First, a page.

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History of the Beaufort Symphony Orchestra

Video of performance

It's another magical moment. The sellout crowd rises to its feet in a joyous chorus of "bravos" as the Beaufort Symphony Orchestra closes its 2013-2014 season with a debut of "Con te partirò" (better know as "Time to Say Goodbye"), an Italian operatic pop song written by Francesco Sartori (music) and Lucio Quarantotto (lyrics). The orchestral version was arranged by our own Bill Baker and young Luke Emmoth. This triumphal finish marks the completion of another yet more successful season for the orchestra. What is the magic that endears this community orchestra to its large and enthusiastic crowd of supporters? "It's simple… we enjoy playing music."

The response is practically unanimous from orchestra members when asked why they devote thirty-six Monday nights a year to rehearsing for nine concerts. violin Whether an accountant like James Michaelson, a dance instructor like Kathy Ingram, or a small business owner like Sheryl Schlegelmilch, these diverse players generate a synergy that's been instrumental in the phenomenal growth of the orchestra, now forty-five pieces strong. "The Beaufort Orchestra is a group of highly dedicated Lowcountry musicians who simply want to make music. As such, it epitomizes the spirit of the community," comments Frederick Devyatkin, the energetic and charismatic conductor. His pride is clearly shared by participating musicians as well as hundreds of people in the community who support the group, which has made incredible progress since it began in 1985.

Brantley Harvey, local lawyer and one of the original members, recalls those early days. "We started as a group of five violinists who rehearsed with conductor Peter Dunden on Monday nights." Lowell Keene, a commercial property and casualty insurance agent, took over as conductor when Peter Dunden left. By 1987, the group had grown to include most every instrument, and by 1991, membership had reached approximately twenty-five. Soon after, Devyatkin, who formerly played full-time with the Savannah Symphony, became conductor to the forty plus players who now fill up the stage at our new venue, the Sea Island Presbyterian Church.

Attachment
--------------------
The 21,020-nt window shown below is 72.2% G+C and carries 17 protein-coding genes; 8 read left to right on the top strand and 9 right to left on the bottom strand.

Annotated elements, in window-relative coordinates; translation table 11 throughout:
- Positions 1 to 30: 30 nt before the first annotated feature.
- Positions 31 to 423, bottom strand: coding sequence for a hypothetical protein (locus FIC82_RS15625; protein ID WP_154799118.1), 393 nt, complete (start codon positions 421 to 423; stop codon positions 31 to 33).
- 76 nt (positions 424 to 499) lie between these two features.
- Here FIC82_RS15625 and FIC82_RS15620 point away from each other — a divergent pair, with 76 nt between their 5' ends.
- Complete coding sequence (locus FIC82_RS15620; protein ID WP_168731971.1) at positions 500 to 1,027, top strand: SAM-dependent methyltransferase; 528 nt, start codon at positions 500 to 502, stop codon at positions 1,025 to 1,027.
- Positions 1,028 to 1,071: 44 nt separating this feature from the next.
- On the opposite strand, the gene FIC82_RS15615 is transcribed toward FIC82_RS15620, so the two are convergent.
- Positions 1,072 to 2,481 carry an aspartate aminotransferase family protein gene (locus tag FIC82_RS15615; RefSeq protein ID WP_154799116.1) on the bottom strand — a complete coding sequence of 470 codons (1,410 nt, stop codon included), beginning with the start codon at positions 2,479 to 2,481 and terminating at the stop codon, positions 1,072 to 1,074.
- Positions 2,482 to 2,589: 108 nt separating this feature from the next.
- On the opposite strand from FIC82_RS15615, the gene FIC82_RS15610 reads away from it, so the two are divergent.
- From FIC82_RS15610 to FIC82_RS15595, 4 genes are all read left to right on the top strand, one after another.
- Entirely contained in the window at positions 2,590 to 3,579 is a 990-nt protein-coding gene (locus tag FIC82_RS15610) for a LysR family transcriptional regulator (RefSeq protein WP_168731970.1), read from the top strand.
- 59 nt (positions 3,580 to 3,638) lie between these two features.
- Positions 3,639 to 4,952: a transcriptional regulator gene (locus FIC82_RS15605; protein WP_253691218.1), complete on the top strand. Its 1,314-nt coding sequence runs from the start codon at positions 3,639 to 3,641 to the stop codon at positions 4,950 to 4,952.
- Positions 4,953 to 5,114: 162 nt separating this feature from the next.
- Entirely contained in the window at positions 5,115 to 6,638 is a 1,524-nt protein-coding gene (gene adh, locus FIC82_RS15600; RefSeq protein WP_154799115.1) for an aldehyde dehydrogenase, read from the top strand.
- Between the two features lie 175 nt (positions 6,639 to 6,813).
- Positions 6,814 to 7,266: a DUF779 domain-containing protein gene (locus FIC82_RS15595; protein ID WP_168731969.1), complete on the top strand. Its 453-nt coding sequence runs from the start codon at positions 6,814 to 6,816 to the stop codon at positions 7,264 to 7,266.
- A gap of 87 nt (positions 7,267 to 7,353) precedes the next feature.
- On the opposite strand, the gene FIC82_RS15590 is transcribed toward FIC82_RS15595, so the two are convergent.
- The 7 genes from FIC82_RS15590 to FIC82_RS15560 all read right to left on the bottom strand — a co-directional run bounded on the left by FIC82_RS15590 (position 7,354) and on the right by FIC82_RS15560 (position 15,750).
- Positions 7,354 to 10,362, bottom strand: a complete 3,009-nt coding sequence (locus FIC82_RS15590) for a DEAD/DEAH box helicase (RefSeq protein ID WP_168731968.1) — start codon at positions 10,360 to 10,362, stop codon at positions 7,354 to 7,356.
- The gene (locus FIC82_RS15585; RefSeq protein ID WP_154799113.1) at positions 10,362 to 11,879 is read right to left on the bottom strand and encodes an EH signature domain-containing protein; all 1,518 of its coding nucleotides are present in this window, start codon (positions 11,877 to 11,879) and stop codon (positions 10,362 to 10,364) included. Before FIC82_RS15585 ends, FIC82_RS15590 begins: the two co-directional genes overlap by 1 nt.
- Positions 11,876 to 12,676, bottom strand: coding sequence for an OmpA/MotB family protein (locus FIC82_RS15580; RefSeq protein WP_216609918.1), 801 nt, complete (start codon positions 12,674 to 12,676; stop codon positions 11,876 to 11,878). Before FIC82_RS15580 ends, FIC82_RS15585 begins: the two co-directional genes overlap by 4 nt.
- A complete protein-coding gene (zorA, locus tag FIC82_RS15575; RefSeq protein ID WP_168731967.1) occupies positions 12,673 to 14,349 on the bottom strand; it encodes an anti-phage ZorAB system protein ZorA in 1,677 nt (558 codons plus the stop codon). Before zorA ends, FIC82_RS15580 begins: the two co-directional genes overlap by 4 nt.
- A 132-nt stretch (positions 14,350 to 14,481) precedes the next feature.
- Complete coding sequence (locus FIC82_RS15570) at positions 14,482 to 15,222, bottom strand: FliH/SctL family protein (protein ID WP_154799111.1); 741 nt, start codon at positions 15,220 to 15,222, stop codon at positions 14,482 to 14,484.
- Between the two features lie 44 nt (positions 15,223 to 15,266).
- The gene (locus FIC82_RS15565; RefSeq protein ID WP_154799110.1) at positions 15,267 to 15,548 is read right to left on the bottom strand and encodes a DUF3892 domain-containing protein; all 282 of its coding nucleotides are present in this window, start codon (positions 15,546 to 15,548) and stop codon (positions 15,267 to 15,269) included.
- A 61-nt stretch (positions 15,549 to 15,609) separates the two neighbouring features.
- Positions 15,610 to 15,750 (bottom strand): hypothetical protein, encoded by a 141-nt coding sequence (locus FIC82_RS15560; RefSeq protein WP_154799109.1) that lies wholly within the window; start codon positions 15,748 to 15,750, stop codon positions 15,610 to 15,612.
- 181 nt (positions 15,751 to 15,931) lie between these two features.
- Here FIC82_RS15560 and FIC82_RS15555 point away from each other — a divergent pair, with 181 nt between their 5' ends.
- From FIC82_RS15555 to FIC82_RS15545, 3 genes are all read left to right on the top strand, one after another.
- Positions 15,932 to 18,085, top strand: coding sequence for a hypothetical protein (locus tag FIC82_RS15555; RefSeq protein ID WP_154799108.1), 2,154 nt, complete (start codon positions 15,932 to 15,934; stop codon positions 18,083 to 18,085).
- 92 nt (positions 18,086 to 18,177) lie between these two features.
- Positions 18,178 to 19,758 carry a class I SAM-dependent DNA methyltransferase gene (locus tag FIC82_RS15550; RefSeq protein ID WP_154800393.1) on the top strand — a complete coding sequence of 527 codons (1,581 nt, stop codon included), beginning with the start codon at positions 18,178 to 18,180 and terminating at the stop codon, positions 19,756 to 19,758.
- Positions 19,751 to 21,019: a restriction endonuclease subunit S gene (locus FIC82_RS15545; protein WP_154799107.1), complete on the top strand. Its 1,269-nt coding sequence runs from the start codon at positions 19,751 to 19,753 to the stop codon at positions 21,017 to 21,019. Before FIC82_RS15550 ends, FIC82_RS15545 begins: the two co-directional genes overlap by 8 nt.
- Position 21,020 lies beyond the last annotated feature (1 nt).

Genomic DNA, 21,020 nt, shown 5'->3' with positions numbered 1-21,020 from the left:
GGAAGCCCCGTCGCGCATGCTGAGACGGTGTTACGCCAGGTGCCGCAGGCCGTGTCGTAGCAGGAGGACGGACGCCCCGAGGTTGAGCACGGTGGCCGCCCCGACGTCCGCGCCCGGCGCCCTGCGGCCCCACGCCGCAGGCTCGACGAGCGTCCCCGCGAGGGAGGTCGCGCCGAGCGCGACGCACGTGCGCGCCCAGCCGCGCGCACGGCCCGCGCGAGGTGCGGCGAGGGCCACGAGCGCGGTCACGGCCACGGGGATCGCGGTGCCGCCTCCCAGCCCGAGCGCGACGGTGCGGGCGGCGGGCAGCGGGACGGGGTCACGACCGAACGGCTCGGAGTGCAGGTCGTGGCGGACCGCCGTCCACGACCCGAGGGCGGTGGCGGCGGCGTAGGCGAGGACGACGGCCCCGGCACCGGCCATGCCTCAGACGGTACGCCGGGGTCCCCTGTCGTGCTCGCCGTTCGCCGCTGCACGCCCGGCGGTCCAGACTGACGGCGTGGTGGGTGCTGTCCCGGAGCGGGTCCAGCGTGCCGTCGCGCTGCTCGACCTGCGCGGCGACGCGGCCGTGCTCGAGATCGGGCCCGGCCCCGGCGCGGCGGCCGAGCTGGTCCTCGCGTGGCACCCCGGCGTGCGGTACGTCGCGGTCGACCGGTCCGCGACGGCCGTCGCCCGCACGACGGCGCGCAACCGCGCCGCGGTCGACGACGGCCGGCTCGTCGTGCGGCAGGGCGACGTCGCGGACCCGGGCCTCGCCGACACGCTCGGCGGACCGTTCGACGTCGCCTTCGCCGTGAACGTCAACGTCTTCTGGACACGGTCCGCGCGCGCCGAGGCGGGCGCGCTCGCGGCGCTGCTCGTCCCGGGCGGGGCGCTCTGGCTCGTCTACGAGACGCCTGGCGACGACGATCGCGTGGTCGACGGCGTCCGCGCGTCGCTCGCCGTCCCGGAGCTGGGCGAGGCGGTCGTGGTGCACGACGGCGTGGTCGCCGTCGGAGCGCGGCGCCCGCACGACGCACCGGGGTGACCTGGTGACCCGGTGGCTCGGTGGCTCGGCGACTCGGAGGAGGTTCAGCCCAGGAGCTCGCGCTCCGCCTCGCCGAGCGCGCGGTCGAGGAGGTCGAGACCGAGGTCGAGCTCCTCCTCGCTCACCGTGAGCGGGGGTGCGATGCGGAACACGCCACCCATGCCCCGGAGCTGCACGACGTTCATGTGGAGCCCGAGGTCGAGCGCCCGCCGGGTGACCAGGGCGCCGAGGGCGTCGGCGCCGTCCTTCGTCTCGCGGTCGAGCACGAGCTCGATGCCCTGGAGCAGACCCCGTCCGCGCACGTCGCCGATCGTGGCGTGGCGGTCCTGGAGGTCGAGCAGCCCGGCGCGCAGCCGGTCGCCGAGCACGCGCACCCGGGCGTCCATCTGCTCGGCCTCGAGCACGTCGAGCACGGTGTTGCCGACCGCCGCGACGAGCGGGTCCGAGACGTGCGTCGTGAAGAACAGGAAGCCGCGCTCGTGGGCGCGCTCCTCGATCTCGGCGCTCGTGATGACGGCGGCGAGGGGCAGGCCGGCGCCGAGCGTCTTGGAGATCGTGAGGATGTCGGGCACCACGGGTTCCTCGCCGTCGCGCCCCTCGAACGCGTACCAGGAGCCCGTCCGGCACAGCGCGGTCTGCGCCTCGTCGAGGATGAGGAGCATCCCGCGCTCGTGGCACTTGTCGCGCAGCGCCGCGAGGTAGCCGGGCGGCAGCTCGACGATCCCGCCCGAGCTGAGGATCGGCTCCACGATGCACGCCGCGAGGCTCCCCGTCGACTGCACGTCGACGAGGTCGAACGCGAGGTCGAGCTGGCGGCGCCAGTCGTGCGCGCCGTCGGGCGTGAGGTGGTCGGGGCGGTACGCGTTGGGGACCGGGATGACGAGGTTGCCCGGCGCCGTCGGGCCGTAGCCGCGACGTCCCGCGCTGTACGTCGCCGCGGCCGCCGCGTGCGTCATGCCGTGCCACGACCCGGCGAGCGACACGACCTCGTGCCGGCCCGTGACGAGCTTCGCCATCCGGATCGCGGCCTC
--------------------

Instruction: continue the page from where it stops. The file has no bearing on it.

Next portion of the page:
Each season the orchestra performs a classical concert in October, a Christmas concert in December, another classical concert in March, a Pops concert in May, and additional concerts as desired, often in tandem with the Youth Orchestra. Two performances are given for each concert. Devyatkin, who, as artistic director, programs all the concerts, explains, "I don't choose music because I think it will impress people or because of its intellectual nature. I just play a piece because I have a good gut feeling about it. I play the kind of stuff that, if I heard it was going to be played on the radio, I'd say 'Cool… leave it on this station.'"

With all the growth and popularity, where will the orchestra go from here? Of course, one goal is to increase the level of performance. Devyatkin notes, "The mission statement of this orchestra is to provide performances and performance opportunity to the community of Beaufort. I think we can raise the standards enormously higher and still stay within that." But one hopes that the special feeling and sense of community that the orchestra has developed will never change. Charter member Brantley Harvey sums it up: "We are energized by each other and have seen that together we can accomplish things that we might never have dreamed possible individually."

"Keep the Music Live!"

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